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If you live in Thailand for long enough and are trying to speak a bit of Thai you will most certainly come across the phrase of “Kreng Jai” which literally translated would mean “awe of heart”. A better translation however would be ‘consideration’. This ‘kreng jai” quite often leads to quite some confusion for foreign expatriates here in Thailand though. While the concept of Kreng Jai is quite important in Thai culture the confusion among foreigners even leads to lots of frustration. Therefore it is important to understand what Kreng Jai means and how it influences everyday life in the Land of Smile.

When trying to explain Kreng Jai it is best described as a kind of desire that prevents you from disrupting the happiness of others.


This goes further than one might think though. Kreng Jai is also thought to be given and obeyed to even if it is at the expense of efficiency, honesty or even your own interests. When you ask friends or read books like the lonely planet you will quite likely hear or read something like ‘Thai people are very warm and caring’ – that is part of Kreng Jai.

Generally speaking Kreng Jai often is rooted in a feeling of uncertainty and the desire not to offend other people. Therefore you might not encounter Kreng Jai among close friends or couples. When you are a foreigner though who tries to build up new relationships here in Thailand Kreng Jai becomes quite important.

In the beginning I mentioned that Kreng Jai often leads to confusion or frustration among foreigners. Let’s look at some examples when that could occur:

  • A coworker doesn’t correct an error of you during a meeting or in front of others because he does not want to embarrass you – he is feeling Kreng Jai.
  • If your Thai girlfriend does not want to return a dish that does not fit expectations in a nice restaurant – she feels Kreng Jai.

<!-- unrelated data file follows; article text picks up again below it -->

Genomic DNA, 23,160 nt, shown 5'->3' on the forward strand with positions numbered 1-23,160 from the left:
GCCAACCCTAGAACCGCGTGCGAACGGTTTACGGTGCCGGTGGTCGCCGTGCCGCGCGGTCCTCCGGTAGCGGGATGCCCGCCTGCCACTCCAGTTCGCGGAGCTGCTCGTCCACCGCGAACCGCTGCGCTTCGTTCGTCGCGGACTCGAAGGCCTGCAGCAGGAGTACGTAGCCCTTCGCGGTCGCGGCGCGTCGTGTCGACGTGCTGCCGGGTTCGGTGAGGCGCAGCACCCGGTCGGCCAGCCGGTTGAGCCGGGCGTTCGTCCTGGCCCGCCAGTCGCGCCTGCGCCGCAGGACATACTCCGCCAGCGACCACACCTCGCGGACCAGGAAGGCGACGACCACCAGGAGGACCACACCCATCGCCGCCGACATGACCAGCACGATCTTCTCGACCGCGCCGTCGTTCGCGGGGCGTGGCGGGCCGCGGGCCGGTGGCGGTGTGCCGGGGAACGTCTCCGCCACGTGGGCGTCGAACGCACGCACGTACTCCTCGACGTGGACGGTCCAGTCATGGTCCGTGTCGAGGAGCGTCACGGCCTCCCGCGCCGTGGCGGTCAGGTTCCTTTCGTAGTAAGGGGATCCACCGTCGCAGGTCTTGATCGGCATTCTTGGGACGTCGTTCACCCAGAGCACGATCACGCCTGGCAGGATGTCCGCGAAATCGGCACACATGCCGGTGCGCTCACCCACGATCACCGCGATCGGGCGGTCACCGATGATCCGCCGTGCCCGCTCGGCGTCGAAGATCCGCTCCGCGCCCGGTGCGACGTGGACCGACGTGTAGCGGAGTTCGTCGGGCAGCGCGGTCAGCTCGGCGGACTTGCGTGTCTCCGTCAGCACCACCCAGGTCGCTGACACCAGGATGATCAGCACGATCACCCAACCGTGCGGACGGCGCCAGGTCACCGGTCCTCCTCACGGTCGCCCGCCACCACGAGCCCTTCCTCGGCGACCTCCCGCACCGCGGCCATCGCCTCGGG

• If someone tells you that your request will be fullfilled in a certain timeframe even if it seems to be impossible (and then turns out to be impossible) – that person feels Kreng Jai.
  • If you are walking around Bangkok and asking for directions and someone sends you, totally confident, into the wrong direction – that person feels Kreng Jai.

Kreng Jai however does not always come in those colors. Foreigners can also cause offense by handling Kreng Jai the wrong way. Let’s say an older foreigner behaves badly towards a younger Thai girl she might feel Kreng Jai for him and won’t correct him so he will continue his bad behavior.

Or, what happened to me when I first moved to Thailand, a Thai coworker might be really offended if you criticize his work straight forward (even if you use polite wording).

Since Thais show Kreng Jai, they expect the same from you. For us foreigners it is sometimes a one-way road. We accept the Thai Kreng Jai towards us but don’t show Kreng Jai back (since we are not used to it).

As you can see understanding Kreng Jai is not easy and handling it the right way simply needs a lot of understanding and experience. Therefore there are only a few things that one could work on:

When you are frustrated with the ineffectiveness that comes along with Kreng Jai that is being shown towards you you can try to do it like Thais and say ‘Mai pen rai’ (“no problem, no worries” – and yes, I’m serious). Kreng Jai has been around Thailand forever and neither you nor any other foreigner that comes here will just change that.

Try not to use the Kreng Jai feeling of Thais towards you for your own good. Copy how Thai coworkers and friends act and interact with you and try to show them the same amount of Kreng Jai.

In its essence Kreng Jai is a give and take. Back and forth. It’s about showing and receiving consideration and good manners.

[based on the book “Working with the the Thais” – check it out!]
Sascha Funk